1

June unemployment numbers for both Canada and the U.S. underwhelm


 

Both Canada and the U.S. released June employment and unemployment figures this morning–and there was little cause of celebration.

Canada added a meagre 7,300 jobs last month, though, on a positive note, all that gain came from full-time positions. Somewhat puzzlingly, however, the lion’s share of hiring was in the public sector despite the ongoing fiscal restraint. Unemployment edged down a notch, to 7.2 per cent, though Statics Canada noted the dip was due to fewer people searching for work. All in all, it was neither good nor bad news.

The real downer came from the States, whose June job report fell well short of expectations. The U.S. economy added 80,000 jobs last month–20,000 shy of the consensus forecast, and a blow to President Barack Obama, whose reelection is thought to hinge on America’s job numbers. Unemployment figures, collected in a separate survey, showed the jobless rate unchanged at 8.2 per cent.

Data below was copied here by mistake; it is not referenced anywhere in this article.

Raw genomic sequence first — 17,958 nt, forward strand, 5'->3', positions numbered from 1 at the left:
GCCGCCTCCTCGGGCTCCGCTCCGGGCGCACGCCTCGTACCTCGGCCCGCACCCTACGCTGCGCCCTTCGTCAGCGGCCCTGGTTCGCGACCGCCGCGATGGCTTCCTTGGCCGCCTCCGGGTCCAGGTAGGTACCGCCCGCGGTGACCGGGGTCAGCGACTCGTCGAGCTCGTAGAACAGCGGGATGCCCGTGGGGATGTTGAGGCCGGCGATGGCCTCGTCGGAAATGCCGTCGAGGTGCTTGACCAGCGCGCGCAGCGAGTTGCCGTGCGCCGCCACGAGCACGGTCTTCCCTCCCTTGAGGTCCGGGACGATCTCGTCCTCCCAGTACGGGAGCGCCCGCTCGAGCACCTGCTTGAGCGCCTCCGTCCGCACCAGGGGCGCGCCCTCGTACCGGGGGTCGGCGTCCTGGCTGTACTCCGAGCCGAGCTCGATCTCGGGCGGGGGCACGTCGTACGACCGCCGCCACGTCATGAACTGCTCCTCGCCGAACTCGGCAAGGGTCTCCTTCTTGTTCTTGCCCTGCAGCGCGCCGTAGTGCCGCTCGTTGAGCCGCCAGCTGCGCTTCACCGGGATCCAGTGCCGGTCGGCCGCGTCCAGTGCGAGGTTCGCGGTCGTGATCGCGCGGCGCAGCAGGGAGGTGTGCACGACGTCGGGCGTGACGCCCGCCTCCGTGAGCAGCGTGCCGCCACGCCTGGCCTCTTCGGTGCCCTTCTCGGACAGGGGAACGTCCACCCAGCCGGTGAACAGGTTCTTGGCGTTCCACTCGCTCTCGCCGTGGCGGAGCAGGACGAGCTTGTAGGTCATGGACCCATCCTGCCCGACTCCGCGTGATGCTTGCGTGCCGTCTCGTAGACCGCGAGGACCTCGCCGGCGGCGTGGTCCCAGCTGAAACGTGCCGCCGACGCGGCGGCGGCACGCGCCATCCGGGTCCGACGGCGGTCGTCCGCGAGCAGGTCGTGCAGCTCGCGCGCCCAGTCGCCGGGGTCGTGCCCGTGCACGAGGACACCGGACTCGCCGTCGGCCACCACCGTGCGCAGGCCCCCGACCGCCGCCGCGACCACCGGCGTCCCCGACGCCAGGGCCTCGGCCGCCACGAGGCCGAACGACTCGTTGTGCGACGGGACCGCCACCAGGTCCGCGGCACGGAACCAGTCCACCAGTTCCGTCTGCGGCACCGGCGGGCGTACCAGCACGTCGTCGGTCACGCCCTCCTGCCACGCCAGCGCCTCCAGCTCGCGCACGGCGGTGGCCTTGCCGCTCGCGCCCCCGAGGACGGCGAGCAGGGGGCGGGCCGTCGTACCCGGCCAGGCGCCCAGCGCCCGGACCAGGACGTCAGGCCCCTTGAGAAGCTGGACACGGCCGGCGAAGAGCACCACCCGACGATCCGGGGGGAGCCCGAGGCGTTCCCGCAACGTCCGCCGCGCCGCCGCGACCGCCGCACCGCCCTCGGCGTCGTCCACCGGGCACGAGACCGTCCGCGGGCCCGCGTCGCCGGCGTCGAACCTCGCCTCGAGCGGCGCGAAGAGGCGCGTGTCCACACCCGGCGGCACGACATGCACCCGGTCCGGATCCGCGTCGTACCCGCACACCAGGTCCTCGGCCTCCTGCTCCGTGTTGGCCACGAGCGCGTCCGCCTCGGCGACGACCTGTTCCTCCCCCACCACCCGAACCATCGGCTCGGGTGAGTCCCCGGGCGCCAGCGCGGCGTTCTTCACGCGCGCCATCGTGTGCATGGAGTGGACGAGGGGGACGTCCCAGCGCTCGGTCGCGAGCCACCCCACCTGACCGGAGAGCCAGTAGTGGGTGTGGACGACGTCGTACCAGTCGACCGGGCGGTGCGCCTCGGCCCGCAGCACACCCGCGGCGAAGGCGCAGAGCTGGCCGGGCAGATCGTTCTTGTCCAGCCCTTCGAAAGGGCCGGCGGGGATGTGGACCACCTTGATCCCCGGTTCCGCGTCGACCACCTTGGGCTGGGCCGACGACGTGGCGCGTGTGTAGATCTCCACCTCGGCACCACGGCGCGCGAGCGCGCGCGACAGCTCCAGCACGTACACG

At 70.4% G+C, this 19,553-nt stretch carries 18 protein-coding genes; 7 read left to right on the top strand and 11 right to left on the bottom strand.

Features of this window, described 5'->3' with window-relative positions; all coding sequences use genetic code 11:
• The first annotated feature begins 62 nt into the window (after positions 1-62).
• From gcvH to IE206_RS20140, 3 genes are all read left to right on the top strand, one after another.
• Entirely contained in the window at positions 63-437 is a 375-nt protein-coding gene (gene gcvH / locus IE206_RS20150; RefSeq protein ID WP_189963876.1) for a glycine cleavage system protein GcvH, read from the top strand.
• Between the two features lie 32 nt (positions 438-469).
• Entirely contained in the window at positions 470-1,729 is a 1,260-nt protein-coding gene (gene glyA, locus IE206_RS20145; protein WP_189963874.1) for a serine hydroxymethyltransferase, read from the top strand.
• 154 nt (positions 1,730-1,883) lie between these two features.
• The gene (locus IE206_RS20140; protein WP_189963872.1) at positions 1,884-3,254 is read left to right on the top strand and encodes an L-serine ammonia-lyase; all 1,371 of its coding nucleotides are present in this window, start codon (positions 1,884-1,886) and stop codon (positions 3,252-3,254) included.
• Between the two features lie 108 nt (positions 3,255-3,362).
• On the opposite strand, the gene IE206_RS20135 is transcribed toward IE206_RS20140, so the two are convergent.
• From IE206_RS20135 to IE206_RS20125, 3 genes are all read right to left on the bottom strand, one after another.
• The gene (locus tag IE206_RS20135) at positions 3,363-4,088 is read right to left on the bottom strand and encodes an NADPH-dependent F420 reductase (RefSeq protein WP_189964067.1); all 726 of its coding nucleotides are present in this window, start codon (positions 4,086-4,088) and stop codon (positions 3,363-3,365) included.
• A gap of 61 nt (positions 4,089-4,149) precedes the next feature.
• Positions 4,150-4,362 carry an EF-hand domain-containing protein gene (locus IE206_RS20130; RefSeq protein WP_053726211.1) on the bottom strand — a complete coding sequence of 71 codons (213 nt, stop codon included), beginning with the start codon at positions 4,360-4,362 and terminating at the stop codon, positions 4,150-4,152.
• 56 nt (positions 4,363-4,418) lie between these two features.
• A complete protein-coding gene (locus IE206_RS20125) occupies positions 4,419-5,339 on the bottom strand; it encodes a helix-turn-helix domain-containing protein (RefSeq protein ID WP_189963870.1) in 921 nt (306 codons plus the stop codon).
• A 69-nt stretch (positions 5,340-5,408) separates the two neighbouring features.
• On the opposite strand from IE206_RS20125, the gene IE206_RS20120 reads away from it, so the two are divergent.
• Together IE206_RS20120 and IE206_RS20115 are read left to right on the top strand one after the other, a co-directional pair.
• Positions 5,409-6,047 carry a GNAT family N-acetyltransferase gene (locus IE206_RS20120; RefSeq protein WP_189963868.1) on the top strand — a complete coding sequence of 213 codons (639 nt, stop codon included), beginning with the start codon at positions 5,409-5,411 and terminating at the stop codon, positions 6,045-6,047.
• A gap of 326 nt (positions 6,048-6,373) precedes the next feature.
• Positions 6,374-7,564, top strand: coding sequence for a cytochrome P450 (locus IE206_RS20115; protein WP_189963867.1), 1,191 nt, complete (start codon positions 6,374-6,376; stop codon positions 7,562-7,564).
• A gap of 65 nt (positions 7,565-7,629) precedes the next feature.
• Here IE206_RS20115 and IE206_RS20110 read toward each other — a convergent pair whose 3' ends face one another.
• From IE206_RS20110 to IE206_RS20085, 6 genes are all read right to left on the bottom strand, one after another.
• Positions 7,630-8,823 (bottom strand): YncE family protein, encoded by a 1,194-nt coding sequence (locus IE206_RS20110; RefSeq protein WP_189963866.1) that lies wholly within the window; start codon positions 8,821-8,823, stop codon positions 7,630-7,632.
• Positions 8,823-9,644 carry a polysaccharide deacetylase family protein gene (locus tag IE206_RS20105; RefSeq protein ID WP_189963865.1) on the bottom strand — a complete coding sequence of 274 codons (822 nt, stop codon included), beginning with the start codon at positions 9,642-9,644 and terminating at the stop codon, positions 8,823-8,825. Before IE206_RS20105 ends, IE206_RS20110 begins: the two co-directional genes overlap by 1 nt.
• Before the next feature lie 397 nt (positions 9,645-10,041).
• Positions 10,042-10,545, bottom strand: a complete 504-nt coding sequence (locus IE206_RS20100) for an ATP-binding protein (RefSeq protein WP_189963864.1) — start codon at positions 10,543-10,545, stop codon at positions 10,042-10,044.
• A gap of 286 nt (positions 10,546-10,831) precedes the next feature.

Filed under:

June unemployment numbers for both Canada and the U.S. underwhelm

  1. Harper has been lying to Canadians about job creation numbers. He says he created 750,000 jobs, but that measures from the peak of job losses during the 2008 recession until now. The fact is economists measure performance from before the recession to after the recession and they measure the unemployment *rate* (which shows Harper and Flaherty know little about actual economics.)

    The average unemployment rate in 2006 (when Harper came to power) was 6.3%, which is about a point lower than what it is now. So Canada has suffered net job losses since he came to power.

    Also, during Harper’s time in power, the economy shed 500,000 good-paying jobs which were replaced with lower-paying McJobs. Harper’s “Economic Action Plan” is to bust labor and drive down wages and benefits further.

    Peaks, Troughs, and Crisis
    (Krugman explains the folly of measuring performance from recession trough)

    http://krugman.blogs.nytimes.com/2012/07/03/peaks-troughs-and-crisis/

Sign in to comment.